Late slip-up ruins it for Chelsea’s fans
LONDON -- In extravagant tension from Moscow, as the Chelsea stalwart John Terry strode to take the clinching penalty kick on giant TV screens, you could sense the pubs along the winding Fulham Road poising to erupt.
The steel-gutted Terry would make the kick, of course. Chelsea of London would defeat fellow kingpin Manchester United, 1-1 and 5-4 on penalties, to win the first all-English final in the biggest soccer-club competition in the world, the European Champions League. And when this European night’s drama had settled, this road that runs past Chelsea’s Stamford Bridge stadium would become maybe the place-to-be on the planet.
Horns would blare. Strangers might hug. It all became almost visible and audible as pub windows revealed Chelsea fans in blue, inhaling just before joy.
Just then, though, an inconceivable twist happened some 1,559 miles to the east. In Russian rain, Terry missed. He guessed correctly, aiming for the gaping half of the goal while Manchester United goalkeeper Edwin Van der Sar lunged rightward, but Terry slipped and shanked it stunningly wide of the goal.
Moments later, when Manchester United won 6-5 on penalties, once Van der Sar stopped Nicolas Anelka’s try, the city of Manchester 163 miles to the northwest became the place-to-be, revealing again that sports is terribly capricious and that the European Champions League can be among the most thrillingly precarious competitions on Earth.
And old Fulham Road?
It became mildly eerie, even given that Chelsea fans probably rate among England’s most posh contingents. In an instant, the whole stretch of road felt gutted.
A friend warned that it might be good to clear out of the pub area and head to an apartment just in case things got ornery. A peeved man in fine office clothing started a brief scrape of misdirected punches with a crowing Manchester United fan.
Broken bottles and glasses pockmarked some sidewalks. Within an hour, rows of riot police had lined up outside the Fulham Broadway subway station, and by midnight they had clashed with a cluster of Chelsea fans. People showed footage of the fracas on their mobile phones.
The stadium, warded off with makeshift gates, looked a bit forlorn in the dark.
In the match that had riveted the country that’s the birthplace of the world’s runaway No. 1 sport, Chelsea had reached its first Champions League final and come nightmarishly close to winning it.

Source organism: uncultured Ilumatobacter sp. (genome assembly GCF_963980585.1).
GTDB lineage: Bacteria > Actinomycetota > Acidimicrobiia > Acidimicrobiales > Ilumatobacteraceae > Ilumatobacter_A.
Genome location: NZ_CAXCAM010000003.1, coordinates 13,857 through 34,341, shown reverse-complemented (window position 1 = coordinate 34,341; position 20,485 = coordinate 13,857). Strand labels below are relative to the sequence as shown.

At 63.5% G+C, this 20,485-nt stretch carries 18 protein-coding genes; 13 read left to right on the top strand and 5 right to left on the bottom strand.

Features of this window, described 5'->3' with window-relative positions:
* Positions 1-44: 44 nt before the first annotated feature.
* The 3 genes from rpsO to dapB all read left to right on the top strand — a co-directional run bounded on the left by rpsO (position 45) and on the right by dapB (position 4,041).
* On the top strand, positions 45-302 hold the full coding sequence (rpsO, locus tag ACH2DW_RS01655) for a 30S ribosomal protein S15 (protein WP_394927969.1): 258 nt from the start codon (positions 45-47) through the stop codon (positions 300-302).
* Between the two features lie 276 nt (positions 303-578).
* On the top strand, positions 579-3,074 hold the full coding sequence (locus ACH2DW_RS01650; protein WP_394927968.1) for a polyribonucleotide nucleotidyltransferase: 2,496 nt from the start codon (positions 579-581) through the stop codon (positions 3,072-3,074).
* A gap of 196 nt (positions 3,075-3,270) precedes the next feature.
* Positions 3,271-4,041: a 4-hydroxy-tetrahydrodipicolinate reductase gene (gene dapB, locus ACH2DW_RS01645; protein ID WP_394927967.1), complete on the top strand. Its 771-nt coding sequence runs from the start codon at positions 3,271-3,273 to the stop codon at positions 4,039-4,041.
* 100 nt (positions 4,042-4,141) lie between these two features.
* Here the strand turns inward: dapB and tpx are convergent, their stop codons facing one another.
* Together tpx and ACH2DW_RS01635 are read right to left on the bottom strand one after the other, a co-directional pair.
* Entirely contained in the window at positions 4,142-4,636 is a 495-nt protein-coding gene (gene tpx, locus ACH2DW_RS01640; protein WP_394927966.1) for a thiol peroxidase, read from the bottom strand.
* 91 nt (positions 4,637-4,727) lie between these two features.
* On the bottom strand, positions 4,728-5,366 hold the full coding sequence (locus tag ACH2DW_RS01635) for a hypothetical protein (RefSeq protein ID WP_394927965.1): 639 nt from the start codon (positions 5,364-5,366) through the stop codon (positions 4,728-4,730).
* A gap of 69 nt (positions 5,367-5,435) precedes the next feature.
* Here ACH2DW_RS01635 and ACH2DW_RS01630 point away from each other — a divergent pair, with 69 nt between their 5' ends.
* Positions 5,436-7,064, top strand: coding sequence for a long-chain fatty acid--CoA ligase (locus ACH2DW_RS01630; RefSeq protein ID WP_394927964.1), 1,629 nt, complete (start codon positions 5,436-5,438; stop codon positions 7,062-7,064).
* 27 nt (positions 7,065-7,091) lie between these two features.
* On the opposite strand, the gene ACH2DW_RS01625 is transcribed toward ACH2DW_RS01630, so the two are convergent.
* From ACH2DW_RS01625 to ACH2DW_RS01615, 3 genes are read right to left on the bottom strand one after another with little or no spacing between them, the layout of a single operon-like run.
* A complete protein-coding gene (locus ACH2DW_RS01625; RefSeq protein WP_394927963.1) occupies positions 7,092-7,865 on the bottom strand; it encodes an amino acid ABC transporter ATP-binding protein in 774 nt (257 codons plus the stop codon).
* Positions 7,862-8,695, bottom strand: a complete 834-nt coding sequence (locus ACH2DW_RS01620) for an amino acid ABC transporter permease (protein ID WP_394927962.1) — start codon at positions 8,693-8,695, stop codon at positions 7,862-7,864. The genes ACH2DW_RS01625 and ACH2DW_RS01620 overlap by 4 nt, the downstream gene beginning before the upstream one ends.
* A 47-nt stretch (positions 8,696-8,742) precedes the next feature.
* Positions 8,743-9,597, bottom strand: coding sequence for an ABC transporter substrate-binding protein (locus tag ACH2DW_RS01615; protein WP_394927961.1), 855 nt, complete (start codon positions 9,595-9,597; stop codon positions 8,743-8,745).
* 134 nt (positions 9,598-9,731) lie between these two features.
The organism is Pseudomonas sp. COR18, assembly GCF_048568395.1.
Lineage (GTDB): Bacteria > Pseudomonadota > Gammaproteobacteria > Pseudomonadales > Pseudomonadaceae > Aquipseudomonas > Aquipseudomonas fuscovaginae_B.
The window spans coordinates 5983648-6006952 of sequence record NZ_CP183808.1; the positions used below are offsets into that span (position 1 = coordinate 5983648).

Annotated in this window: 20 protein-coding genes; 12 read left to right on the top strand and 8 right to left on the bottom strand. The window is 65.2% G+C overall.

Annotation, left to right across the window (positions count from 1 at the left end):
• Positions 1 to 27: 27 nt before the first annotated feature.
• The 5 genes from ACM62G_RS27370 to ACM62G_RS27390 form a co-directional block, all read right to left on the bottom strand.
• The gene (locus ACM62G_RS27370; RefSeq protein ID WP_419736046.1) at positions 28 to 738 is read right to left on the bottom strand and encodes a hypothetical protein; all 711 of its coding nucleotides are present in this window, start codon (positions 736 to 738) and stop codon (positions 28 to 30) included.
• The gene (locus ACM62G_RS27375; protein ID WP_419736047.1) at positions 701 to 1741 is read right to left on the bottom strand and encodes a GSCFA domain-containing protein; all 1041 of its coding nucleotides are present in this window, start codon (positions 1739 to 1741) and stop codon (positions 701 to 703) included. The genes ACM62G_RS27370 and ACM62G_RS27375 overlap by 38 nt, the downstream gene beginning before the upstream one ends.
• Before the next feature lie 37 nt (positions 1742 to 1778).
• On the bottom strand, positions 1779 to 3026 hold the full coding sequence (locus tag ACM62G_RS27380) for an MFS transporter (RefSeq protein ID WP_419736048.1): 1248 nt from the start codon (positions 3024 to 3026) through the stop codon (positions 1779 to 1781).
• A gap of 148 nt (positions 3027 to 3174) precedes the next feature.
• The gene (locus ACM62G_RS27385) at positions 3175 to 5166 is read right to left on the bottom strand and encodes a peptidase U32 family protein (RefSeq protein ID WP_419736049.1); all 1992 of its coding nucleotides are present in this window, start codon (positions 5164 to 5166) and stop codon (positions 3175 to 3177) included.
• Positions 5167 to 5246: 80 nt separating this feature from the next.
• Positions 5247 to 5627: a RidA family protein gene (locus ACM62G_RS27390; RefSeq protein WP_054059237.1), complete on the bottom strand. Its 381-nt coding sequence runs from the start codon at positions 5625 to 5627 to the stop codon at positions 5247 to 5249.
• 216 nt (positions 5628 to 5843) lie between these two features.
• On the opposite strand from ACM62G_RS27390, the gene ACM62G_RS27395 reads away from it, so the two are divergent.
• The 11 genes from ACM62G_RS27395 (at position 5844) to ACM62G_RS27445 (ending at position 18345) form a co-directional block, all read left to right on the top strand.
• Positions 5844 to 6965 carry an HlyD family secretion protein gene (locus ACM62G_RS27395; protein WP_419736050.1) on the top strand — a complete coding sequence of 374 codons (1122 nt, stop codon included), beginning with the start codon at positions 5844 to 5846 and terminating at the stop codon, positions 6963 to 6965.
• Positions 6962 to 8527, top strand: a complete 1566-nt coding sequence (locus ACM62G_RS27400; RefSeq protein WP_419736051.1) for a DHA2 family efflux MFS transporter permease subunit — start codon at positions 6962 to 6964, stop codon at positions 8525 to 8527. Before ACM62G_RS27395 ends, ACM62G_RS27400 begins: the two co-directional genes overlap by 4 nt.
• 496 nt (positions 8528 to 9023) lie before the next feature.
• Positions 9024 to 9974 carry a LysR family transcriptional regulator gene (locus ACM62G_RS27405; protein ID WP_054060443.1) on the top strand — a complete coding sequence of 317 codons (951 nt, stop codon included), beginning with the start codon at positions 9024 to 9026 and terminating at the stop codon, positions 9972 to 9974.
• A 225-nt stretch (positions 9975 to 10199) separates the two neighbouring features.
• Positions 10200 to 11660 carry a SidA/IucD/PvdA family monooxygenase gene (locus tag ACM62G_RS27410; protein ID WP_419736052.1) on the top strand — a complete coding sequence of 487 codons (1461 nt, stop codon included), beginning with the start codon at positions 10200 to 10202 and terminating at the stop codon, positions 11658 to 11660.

Instead, the club owned by Russian oil magnate Roman Abramovich had proved secondary to Manchester United in Russia, deepening a recent pattern. In both the 2006-07 and 2007-08 seasons, England’s Premier League finished with Manchester United No. 1 in the standings and Chelsea No. 2, and now, as a good chunk of Earth watched by television, that same order had held -- barely -- for the oversized, continent-wide cup that is often as coveted as the league title.
Rather than Chelsea winning a first European title to reward Abramovich’s profuse expenditures on players since he took over the club in June 2003, Manchester United won a third (and first since 1999) and a second for its renowned 21-season manager, Sir Alex Ferguson. The northwest club cemented its global image in a matchup that cemented the English game as tops.
Ever since the end of April, when the two English teams were all that remained from the 32 Europe-wide clubs that began the event last September, England had been waiting for this Moscow night.
The match would occur about as far from England as it could be, and it would go against a surreal backdrop of recent testiness between the two countries. Some fans scrambled for tourist visas until Russia formally waived visa requirements.
The big night approached, hype reigned, the English media in Moscow belittled the choppy pitch at Luzhniki Stadium, and people mulled the strangely uncertain future of Chelsea’s first-year manager, Avram Grant.
As it got going, though, the subway here filled with Chelsea fans as if a home match were imminent. Vendors along Fulham Road sold Chelsea goods. Pubs filled up so much that oxygen became scarce indoors.
Pubs felt like steam rooms. Cristiano Ronaldo scored on a gorgeous header for Manchester United, and Frank Lampard on a less-pretty garbage collection just before halftime for Chelsea, and that 1-1 score held from halftime through 75 more excruciating minutes plus added time.
By the time Terry readied for his penalty kick, only one player out of nine had missed, and that player would be Ronaldo, only the best player in the Premier League for two years running -- a whopping 42 goals this dying season. But something even more shocking ensued with Terry, and . . .
Pretty soon, three guys in Chelsea attire embraced just inside the subway turnstiles. They appeared to be holding each other up, as if their bloodstreams might have contained the odd alcohol product. One burbled something about next season.